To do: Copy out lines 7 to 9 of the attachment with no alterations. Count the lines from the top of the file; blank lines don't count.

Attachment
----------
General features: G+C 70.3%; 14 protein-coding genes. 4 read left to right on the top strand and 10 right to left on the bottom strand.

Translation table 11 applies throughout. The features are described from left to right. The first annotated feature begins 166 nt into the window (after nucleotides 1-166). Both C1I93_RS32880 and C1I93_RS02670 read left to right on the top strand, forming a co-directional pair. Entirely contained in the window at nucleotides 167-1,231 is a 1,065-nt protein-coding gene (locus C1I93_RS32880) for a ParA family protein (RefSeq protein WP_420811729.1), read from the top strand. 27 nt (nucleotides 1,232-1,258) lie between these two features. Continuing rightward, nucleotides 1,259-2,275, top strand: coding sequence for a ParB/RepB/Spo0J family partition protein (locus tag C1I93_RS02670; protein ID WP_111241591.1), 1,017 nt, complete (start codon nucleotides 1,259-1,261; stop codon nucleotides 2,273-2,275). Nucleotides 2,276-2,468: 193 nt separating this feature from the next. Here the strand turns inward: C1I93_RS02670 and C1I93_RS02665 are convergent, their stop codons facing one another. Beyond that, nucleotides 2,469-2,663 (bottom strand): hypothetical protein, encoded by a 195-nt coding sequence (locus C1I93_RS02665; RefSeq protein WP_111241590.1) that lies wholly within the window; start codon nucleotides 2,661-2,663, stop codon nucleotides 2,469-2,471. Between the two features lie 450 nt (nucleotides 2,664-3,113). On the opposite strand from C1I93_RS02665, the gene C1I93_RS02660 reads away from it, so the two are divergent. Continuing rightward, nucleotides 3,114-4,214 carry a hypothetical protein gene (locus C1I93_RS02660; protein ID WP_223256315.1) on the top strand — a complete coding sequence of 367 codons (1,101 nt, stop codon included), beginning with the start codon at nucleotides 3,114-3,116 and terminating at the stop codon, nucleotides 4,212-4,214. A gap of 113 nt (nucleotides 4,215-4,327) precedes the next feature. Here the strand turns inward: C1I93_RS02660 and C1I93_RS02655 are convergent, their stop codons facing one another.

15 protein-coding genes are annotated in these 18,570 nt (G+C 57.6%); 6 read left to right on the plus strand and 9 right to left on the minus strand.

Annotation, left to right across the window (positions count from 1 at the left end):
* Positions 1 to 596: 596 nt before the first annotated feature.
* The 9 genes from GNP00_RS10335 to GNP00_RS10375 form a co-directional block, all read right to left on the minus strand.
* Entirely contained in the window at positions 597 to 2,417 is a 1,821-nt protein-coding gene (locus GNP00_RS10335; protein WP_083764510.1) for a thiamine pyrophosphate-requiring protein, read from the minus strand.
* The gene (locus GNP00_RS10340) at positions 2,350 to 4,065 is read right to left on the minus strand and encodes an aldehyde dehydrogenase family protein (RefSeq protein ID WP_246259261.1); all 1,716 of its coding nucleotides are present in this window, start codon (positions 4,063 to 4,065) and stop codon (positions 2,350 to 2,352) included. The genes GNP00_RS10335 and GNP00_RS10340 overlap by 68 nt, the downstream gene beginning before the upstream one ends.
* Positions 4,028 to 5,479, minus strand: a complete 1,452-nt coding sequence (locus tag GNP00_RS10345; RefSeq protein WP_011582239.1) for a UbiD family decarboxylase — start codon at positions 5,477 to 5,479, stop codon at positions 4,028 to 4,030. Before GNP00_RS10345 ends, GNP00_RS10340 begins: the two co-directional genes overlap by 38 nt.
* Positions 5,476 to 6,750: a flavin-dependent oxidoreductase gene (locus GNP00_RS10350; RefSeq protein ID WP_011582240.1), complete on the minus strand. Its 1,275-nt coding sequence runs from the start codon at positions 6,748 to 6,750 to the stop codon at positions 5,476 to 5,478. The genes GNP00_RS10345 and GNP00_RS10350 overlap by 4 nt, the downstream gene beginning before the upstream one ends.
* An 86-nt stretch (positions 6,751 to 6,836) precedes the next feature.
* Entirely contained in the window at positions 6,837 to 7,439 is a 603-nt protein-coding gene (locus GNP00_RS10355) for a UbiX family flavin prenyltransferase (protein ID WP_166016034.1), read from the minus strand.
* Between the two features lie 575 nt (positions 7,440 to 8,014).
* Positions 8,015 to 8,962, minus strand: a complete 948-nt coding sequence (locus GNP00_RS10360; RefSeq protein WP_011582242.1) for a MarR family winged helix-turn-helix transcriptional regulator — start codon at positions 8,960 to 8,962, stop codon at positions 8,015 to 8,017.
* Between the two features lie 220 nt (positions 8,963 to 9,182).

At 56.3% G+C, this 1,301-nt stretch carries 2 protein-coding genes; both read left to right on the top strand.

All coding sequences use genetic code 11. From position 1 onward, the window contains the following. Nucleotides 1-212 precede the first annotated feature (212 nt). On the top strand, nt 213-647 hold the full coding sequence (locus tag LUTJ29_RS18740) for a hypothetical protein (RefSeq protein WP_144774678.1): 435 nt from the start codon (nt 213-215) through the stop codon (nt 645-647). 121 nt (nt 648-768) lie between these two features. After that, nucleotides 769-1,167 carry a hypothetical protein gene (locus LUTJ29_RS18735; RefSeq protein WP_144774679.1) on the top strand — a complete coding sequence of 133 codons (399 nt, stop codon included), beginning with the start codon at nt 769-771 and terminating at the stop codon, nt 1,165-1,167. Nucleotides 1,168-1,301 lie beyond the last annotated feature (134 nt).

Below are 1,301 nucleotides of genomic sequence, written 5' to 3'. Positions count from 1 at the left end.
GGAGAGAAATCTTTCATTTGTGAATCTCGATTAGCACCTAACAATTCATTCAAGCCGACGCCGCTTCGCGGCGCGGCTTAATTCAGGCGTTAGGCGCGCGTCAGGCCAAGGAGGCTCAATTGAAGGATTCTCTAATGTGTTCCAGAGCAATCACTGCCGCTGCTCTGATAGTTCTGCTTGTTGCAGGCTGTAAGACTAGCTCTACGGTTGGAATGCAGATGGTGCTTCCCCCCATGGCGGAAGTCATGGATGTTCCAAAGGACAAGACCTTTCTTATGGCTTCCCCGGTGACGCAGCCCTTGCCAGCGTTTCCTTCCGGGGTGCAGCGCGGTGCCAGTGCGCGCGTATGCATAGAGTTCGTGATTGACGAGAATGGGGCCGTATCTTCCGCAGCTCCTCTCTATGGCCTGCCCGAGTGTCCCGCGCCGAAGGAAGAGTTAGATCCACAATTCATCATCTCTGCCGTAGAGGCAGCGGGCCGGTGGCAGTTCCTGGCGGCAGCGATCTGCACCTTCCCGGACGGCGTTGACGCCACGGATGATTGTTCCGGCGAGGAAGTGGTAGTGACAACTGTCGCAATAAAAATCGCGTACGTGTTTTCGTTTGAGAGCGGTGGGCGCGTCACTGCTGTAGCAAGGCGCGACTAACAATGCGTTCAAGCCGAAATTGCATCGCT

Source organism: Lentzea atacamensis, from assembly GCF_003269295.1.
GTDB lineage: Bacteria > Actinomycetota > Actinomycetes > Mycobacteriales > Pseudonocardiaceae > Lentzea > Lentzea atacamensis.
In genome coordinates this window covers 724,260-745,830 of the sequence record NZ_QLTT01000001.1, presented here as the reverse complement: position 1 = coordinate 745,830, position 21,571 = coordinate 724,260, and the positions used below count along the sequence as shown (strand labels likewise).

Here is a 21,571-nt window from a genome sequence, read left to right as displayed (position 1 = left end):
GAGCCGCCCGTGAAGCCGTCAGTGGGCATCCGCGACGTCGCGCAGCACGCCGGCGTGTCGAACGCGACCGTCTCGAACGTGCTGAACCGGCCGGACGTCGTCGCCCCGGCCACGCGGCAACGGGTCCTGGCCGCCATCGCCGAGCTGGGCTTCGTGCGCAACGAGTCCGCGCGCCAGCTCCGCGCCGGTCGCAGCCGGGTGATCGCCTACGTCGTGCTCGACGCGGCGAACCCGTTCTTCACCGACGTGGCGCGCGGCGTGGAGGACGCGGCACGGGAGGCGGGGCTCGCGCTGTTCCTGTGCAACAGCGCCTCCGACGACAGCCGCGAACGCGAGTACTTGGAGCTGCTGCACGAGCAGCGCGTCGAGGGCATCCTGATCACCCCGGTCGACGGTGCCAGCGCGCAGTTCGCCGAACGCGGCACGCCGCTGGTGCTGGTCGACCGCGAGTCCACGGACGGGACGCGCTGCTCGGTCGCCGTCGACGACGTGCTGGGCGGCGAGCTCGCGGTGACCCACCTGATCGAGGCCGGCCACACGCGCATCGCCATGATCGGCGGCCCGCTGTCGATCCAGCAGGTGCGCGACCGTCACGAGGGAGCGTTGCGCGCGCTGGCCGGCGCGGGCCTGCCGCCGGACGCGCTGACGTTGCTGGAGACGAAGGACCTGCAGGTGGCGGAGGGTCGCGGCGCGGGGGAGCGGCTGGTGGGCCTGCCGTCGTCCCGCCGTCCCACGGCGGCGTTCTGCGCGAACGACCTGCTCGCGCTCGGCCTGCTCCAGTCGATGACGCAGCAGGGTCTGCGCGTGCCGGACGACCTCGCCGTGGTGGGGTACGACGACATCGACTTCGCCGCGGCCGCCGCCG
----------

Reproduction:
* Entirely contained in the window at positions 597 to 2,417 is a 1,821-nt protein-coding gene (locus GNP00_RS10335; protein WP_083764510.1) for a thiamine pyrophosphate-requiring protein, read from the minus strand.
* The gene (locus GNP00_RS10340) at positions 2,350 to 4,065 is read right to left on the minus strand and encodes an aldehyde dehydrogenase family protein (RefSeq protein ID WP_246259261.1); all 1,716 of its coding nucleotides are present in this window, start codon (positions 4,063 to 4,065) and stop codon (positions 2,350 to 2,352) included. The genes GNP00_RS10335 and GNP00_RS10340 overlap by 68 nt, the downstream gene beginning before the upstream one ends.
* Positions 4,028 to 5,479, minus strand: a complete 1,452-nt coding sequence (locus tag GNP00_RS10345; RefSeq protein WP_011582239.1) for a UbiD family decarboxylase — start codon at positions 5,477 to 5,479, stop codon at positions 4,028 to 4,030. Before GNP00_RS10345 ends, GNP00_RS10340 begins: the two co-directional genes overlap by 38 nt.